My Space: Don’t just jump in

Among those at a get-together of Mont’Kiara home owners on Aug 15 was a family of four. Just as they sat down, their friend stopped by, declaring excitedly that he had just come from a new condominium launch in Petaling Jaya. The man announced that more than 90 of the condos had been sold by the time he got there that morning.

He was referring to Selangor Dredging Bhd’s (SDB) Five Stones, a condominium coming up in the established SS2 suburb in PJ. Curious to find out more, I proceeded to the Five Stones sales gallery-cum-show units in Jalan SS2/72. I found a horde of potential property buyers in the spacious gallery. Fresh juices and finger food flowed freely as Lacoste T-shirt attired marketing personnel attended to enquiries.

The gallery and show units were unveiled to registrants and SDB homebuyers on Aug 12 and 13. According to the developer, in two days, 70 of the 185 units (of a total of 377 units in the entire project) put on the market were sold.

From Aug 14, the project was opened to the public and as at Aug 17, some 130 units, tagged from RM470 psf onwards or between RM800,000 and RM1.2 million each (standard type) had been sold. Interestingly, it was the more expensive units, comprising lower-density villa and garden types, that were the first to be snapped up. The cheapest of these cost RM1.1 million.

The enthusiastic response to Five Stones reflects a recent return of interest in higher-end homes, especially in the Klang Valley.

The general upbeat mood is felt not only here but also in Singapore, Shanghai and other parts of the world as demand soars in the face of a recent flood of positive economic indicators against the backdrop of a rising global stock market. It must be noted, however, that a stock market correction is taking place as this article goes to print.

Not everyone is convinced the global economy is on the mend. Depending on whom you speak with, the jury is still out on whether the recovery is a “V”, “U” or even “W”. While the debate continues, a sense of relief is mirrored in improving sentiments on the property front.

In Singapore, the end-July launch of Optima @ Tanah Merah by TID Pte Ltd, a joint venture between Hong Leong Holdings and Japanese developer Mitsui Fudosan, got off to a successful start. The 293-unit mass market project priced at an average of S$810 (RM1,977) psf was sold out in three days. The pricing was at a 19% premium to the recently completed Casa Merah, which was launched during the 2007 boom, The Edge Singapore reports.

It was reported that 2,767 new private homes were sold last month in Singapore, the highest since the data was collated by the Urban Redevelopment Authority in 1996. This means that a total of 10,117 new units have been sold to date this year, or more than double the sales for the entire 2008. In 2007, over 14,000 units were sold. While prices continue to inch up, demand for high-end homes seems to be gaining momentum.

Meanwhile,, quoting the Shanghai Uwin Real Estate Information Services Co, said the average price of new homes in Shanghai rose to a record high in the second week of August as luxury houses continued to attract buyers.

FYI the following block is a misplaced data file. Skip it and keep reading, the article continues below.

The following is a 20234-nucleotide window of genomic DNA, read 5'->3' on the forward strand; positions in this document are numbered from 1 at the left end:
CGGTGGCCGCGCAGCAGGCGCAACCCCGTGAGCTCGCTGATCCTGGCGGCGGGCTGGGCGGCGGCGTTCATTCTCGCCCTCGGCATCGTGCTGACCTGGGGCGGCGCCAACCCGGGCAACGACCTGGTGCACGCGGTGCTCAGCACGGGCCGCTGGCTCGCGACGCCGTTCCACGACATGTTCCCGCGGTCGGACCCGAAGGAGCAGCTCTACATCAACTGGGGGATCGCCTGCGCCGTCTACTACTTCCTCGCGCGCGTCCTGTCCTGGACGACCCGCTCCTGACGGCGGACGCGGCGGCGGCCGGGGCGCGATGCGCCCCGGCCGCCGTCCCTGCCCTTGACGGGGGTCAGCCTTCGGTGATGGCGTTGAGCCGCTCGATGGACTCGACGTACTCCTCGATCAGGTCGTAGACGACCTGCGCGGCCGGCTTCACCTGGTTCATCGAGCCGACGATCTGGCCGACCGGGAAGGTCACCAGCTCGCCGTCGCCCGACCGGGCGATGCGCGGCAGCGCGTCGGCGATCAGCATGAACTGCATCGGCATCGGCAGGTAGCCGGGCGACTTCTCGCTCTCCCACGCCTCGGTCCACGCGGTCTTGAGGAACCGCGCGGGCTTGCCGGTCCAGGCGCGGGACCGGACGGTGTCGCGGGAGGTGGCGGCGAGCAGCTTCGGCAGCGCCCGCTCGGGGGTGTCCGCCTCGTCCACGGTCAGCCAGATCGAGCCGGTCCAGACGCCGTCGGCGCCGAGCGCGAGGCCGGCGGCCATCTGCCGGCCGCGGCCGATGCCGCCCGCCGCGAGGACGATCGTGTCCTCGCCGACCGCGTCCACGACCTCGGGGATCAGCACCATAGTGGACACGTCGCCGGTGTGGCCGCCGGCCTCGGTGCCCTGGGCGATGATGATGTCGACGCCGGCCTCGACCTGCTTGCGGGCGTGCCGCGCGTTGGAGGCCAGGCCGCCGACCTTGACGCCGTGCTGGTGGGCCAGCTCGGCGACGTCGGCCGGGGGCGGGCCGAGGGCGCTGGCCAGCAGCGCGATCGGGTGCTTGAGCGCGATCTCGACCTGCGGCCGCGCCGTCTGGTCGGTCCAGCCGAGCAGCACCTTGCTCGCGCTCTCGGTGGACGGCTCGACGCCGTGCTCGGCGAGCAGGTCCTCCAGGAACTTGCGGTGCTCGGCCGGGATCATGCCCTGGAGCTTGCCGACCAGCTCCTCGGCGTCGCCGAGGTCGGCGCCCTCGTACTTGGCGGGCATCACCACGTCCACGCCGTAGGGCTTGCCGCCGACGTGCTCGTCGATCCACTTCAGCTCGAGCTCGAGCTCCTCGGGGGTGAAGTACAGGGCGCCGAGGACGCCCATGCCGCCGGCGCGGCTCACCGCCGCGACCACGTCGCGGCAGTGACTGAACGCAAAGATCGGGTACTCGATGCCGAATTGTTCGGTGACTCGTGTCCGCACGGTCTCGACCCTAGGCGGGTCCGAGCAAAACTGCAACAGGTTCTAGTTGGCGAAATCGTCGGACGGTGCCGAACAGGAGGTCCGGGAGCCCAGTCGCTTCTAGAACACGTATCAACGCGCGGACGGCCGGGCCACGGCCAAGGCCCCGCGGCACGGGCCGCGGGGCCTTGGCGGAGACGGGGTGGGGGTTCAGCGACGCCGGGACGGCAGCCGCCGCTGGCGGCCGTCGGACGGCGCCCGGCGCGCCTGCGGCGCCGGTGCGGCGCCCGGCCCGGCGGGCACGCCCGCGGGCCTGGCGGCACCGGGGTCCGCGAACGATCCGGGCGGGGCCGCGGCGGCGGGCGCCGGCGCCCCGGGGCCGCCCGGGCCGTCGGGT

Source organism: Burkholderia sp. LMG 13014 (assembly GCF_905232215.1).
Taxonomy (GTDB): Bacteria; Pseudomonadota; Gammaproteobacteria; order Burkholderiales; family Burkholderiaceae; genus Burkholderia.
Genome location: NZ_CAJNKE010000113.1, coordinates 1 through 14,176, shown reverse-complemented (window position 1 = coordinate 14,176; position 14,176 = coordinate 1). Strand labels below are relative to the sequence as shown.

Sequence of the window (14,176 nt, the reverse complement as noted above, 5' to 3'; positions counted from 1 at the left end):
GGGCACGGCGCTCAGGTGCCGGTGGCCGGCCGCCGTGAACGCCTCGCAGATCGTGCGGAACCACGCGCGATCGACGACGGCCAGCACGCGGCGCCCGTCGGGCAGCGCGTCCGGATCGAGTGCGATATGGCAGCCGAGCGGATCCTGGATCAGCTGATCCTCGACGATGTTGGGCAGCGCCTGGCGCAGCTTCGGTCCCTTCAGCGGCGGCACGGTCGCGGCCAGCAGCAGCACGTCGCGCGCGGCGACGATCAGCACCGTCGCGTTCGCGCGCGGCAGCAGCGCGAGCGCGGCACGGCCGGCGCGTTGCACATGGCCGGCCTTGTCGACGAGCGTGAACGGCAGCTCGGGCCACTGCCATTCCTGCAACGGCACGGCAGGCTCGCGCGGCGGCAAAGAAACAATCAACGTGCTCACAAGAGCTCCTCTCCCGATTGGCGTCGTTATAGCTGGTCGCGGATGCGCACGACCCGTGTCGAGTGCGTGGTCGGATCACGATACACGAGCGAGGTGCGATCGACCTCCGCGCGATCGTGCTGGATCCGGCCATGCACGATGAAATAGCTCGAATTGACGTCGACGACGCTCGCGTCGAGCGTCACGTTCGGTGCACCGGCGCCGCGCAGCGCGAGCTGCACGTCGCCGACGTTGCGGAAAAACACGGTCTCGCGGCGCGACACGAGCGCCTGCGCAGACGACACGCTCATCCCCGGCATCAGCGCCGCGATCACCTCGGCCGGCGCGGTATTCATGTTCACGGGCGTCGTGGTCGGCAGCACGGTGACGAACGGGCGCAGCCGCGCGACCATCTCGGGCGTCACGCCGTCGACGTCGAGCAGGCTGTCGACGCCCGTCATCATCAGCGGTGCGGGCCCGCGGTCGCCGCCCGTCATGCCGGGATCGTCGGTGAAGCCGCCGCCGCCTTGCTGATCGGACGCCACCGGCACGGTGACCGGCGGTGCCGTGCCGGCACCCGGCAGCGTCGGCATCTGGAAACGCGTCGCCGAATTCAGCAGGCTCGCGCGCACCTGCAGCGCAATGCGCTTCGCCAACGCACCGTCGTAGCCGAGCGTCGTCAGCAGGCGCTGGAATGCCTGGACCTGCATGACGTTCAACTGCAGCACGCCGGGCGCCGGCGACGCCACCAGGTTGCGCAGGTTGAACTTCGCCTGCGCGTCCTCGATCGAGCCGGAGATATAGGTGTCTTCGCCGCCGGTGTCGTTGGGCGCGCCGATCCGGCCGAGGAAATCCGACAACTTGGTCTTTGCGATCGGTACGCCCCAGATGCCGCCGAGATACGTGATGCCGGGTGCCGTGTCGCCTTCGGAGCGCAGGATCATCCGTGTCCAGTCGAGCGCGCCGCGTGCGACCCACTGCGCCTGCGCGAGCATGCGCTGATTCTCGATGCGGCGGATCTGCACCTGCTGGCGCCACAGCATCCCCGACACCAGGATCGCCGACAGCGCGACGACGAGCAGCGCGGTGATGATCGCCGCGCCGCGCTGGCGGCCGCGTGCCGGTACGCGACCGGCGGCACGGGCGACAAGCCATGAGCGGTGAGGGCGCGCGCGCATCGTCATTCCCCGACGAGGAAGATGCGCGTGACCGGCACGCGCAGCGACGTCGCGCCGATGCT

New homes, excluding those designated for relocated residents under the city’s urban redevelopment plans, were sold at RMB19,991 (RM10,363) psm between Aug 10 and 16, rising 17% from a week earlier.
Buying sentiment remained strong among investors as more pick high-end properties as a hedge against inflation. More than 200 units at Star River in Shanghai’s Pudong New Area, launched on Aug 8, were sold by mid-August, at an average price of RMB49,360 psm, said the report.

In Dubai, once the darling of property investors, average home prices fell about 24% in 2Q from a year ago, despite its residential market showing signs of stabilisation. The upside here is that the rate of decline is now falling and there has been a convergence between asking and achieved prices, consultant Jones Lang LaSalle Inc told Bloomberg.

Will the property momentum last? This has everything to do with the state of the economy. Reports that the global economy is recovering have convinced economists that Malaysia could have seen the worst in 1Q2009, prompting some to predict GDP will improve as early as 4Q this year. Others are more cautious, predicting a resurgence only next year but, definitely, the pessimism has dwindled.

Economic outlook aside, the urgency to hedge against inflation, availability of cheap funds as well as innovative and compelling mortgage schemes introduced by developers and financial institutions are helping to pull in property buyers — both owner-occupiers and investors.

Before rushing in to put your money on bricks and mortar, consider the all-important property buying checklist. Top of the list would be location, followed by the credibility of the developer as well as supply and demand for the property type.

A new wave of positive buying sentiment may be starting to sweep the market but do not expect all new launches to do well, now or upon completion.

Never buy just because you can afford it. Or if your best friend or enemy is doing so.

Au Foong Yee is the editor of City & Country

This article appeared in City & Country, the property pullout of The Edge Malaysia, Issue 769, Aug 24-30, 2009.

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